On December 14, 2012, EPA issued its final revised air toxics rule for “area” source chemical manufacturing facilities, after OMB completed its review the same day. The final rule revises a national emission standard for hazardous air pollutants (NESHAP) rule that dates back to a Bush Administration proposal in 2008, that was modified by the Obama Administration when the rule was initially issued in 2009. In the 2009 rule, the Obama EPA chose not to exempt from Title V permitting requirements “major sources that became synthetic area sources by installing air pollution controls after 1990.” The Bush EPA had proposed to exempt all area sources from Title V permitting requirements. The newly revised rule was in response to a petition by the American Chemistry Council and Society of Chemical Manufacturers & Affiliates to modify the 2009 rule.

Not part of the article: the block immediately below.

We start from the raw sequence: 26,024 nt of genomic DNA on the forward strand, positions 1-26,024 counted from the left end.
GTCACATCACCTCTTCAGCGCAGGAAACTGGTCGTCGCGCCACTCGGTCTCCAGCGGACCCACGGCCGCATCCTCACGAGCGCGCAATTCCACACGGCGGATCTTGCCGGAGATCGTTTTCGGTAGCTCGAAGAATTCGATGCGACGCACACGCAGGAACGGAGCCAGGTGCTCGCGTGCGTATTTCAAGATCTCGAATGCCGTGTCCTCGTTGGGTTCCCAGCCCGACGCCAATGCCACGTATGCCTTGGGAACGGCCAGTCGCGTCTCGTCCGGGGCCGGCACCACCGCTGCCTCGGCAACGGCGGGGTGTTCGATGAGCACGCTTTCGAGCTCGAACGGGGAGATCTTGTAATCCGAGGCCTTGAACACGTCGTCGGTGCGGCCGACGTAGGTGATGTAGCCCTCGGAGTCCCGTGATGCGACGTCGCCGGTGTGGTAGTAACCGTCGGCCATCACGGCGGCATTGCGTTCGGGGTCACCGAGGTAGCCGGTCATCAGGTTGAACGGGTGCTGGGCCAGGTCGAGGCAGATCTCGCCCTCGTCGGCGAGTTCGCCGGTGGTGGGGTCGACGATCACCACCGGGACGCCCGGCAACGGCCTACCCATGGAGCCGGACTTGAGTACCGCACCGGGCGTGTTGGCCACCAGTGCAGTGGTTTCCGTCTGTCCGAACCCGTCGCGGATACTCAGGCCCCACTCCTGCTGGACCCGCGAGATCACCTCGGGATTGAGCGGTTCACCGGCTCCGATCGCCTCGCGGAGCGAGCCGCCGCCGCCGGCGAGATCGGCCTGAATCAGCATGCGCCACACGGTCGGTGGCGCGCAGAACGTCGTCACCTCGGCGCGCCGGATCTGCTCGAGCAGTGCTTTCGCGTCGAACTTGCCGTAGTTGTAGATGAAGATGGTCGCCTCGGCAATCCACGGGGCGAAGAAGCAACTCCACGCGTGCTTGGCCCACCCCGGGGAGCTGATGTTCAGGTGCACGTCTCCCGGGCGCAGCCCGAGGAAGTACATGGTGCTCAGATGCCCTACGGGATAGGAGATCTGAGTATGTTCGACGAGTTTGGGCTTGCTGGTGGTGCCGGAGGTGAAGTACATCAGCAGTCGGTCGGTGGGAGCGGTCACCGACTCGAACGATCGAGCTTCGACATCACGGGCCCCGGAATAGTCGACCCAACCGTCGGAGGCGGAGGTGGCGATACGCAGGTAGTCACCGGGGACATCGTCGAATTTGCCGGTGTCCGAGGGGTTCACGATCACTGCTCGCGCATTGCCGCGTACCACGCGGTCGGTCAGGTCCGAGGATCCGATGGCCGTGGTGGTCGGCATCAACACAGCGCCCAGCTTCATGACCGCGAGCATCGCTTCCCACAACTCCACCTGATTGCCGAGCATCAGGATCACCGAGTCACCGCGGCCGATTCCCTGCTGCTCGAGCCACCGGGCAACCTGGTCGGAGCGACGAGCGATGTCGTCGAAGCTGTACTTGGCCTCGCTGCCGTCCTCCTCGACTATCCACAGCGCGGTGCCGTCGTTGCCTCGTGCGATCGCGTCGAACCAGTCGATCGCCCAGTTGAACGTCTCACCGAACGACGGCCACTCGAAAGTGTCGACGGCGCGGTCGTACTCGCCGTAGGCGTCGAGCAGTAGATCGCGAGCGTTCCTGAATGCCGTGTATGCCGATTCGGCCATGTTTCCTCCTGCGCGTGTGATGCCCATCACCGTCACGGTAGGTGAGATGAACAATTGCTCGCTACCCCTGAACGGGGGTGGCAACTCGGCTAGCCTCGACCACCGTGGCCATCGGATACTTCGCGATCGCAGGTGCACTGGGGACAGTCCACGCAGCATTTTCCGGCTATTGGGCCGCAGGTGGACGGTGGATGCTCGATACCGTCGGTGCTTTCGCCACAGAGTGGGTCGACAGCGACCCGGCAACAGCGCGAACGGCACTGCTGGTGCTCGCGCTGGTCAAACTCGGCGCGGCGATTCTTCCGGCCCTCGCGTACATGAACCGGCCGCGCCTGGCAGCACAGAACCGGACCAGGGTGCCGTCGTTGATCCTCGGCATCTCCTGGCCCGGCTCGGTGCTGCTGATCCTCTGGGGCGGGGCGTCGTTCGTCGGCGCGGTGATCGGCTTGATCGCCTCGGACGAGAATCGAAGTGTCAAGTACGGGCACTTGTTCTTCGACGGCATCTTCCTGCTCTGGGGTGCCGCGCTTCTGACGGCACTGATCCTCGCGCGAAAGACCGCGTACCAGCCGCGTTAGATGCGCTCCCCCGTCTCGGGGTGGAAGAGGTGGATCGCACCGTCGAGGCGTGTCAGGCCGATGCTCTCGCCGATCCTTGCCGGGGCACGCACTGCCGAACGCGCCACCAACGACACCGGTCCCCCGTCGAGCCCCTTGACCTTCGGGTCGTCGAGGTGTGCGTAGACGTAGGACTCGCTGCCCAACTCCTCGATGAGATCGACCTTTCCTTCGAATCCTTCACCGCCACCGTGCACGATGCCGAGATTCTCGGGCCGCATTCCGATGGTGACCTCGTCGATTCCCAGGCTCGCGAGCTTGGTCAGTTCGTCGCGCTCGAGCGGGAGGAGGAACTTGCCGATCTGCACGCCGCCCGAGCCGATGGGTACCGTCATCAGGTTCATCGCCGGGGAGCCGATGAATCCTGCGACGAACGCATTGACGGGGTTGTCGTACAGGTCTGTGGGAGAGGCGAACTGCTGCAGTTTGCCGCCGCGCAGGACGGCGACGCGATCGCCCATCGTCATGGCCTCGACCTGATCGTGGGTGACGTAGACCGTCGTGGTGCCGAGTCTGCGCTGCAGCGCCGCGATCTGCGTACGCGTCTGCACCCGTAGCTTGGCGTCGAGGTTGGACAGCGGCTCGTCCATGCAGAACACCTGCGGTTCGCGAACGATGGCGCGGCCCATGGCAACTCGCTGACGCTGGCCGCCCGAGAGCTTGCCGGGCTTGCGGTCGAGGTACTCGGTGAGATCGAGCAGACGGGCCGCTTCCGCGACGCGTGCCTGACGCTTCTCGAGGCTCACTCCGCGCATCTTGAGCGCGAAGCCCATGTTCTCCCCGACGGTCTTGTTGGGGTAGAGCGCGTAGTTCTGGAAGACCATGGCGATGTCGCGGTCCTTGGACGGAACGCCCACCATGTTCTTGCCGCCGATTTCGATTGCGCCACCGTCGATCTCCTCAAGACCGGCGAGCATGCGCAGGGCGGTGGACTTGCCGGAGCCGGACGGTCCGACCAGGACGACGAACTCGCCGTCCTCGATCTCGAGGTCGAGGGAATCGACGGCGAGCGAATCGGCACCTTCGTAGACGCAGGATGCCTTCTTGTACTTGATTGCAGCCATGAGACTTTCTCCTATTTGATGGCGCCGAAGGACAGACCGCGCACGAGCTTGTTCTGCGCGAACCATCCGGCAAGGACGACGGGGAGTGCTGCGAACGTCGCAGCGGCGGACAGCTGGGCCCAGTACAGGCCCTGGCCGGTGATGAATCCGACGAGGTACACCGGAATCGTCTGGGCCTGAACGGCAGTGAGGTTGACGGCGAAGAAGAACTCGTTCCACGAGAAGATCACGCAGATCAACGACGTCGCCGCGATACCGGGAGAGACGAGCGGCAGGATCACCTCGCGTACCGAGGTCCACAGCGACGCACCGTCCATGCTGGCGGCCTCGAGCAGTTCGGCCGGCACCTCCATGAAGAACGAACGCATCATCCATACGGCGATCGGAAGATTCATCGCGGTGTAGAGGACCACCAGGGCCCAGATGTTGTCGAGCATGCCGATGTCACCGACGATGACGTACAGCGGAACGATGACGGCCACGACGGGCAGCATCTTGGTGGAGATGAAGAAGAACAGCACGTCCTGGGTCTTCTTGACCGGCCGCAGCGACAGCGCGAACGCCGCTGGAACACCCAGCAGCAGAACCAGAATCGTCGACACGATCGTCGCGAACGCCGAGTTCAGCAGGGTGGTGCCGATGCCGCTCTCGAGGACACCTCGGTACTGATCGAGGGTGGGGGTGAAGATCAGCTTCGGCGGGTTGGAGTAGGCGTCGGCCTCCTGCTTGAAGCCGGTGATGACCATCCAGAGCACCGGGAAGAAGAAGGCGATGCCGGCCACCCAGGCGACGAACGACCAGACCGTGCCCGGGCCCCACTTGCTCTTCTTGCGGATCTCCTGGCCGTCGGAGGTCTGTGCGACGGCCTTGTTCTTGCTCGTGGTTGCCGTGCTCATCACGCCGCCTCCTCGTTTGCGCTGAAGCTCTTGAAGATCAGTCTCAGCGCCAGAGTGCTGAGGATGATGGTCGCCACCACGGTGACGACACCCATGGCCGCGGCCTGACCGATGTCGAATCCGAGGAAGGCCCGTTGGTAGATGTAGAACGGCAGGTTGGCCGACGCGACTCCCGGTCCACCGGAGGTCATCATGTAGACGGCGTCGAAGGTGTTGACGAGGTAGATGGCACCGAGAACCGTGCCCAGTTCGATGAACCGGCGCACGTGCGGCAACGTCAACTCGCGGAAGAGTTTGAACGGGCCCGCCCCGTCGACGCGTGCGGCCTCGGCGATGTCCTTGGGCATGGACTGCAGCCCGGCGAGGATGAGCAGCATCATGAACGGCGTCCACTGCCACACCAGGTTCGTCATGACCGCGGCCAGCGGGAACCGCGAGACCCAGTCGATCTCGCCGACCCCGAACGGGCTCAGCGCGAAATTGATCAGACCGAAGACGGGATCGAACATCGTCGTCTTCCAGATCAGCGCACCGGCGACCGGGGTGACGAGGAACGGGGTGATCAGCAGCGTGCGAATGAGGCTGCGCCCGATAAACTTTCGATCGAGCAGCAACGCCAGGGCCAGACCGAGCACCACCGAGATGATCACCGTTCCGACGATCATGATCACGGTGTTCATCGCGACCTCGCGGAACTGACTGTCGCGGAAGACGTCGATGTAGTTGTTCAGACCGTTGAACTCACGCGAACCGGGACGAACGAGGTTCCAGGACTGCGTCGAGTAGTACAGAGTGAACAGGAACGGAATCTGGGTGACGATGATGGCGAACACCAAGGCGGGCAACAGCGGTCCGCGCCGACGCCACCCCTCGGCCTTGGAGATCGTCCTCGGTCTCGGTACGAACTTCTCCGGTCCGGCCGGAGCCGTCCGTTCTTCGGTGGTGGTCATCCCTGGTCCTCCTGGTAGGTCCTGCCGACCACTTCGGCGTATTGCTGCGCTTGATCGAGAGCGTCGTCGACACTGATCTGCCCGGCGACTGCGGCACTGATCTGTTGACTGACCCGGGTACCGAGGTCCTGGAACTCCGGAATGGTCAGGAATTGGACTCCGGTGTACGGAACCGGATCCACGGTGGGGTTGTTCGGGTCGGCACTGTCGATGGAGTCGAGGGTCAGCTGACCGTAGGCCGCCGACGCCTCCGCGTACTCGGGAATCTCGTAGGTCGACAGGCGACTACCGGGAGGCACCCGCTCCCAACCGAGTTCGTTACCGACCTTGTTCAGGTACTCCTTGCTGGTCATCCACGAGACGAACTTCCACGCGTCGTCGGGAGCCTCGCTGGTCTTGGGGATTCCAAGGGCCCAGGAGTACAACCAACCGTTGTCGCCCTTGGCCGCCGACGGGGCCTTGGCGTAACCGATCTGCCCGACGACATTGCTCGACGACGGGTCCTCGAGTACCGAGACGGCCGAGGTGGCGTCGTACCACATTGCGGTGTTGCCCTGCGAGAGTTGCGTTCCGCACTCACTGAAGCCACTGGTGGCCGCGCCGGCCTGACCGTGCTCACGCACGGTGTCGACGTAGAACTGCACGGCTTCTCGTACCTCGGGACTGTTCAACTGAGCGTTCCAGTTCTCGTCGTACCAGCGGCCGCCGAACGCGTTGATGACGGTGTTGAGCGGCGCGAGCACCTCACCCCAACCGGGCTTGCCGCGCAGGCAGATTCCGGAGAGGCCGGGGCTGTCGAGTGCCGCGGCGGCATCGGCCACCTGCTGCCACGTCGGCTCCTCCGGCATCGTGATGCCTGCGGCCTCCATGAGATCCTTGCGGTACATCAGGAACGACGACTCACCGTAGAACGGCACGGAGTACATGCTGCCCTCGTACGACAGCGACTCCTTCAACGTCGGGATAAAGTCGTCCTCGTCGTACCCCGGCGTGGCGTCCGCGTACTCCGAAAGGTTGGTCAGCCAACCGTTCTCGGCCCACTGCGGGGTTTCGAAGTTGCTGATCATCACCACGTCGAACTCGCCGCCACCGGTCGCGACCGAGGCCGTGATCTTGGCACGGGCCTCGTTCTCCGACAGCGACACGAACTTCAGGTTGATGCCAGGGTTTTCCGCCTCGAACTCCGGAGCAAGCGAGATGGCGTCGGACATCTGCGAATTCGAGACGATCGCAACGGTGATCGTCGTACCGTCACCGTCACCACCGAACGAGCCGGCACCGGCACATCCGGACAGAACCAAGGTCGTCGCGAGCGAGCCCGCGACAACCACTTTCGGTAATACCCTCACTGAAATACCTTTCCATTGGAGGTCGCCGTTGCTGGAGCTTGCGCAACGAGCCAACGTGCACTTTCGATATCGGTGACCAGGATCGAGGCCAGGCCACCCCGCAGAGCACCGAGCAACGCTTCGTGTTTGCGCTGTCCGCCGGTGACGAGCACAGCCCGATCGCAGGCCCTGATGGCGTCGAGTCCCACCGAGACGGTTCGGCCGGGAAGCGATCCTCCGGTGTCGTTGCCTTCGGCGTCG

Area sources are those that are below the Clean Air Act’s major source threshold of 10 tons per year of any one hazardous air pollutant, or 25 tons per year of a combination of hazardous air pollutants. In a January 30, 2012 proposed rule, EPA outlined several industry-backed changes to the rule but still required some chemical area sources to comply with Title V permitting requirements. The final rule made slight revisions from the proposal to make clear that the installation of a federally-enforceable air pollution control device on a chemical manufacturing process unit (CMPU) triggers the Title V permit requirement for any synthetic area source subject to the final rule if the controls are required to maintain the source’s emissions at area source levels.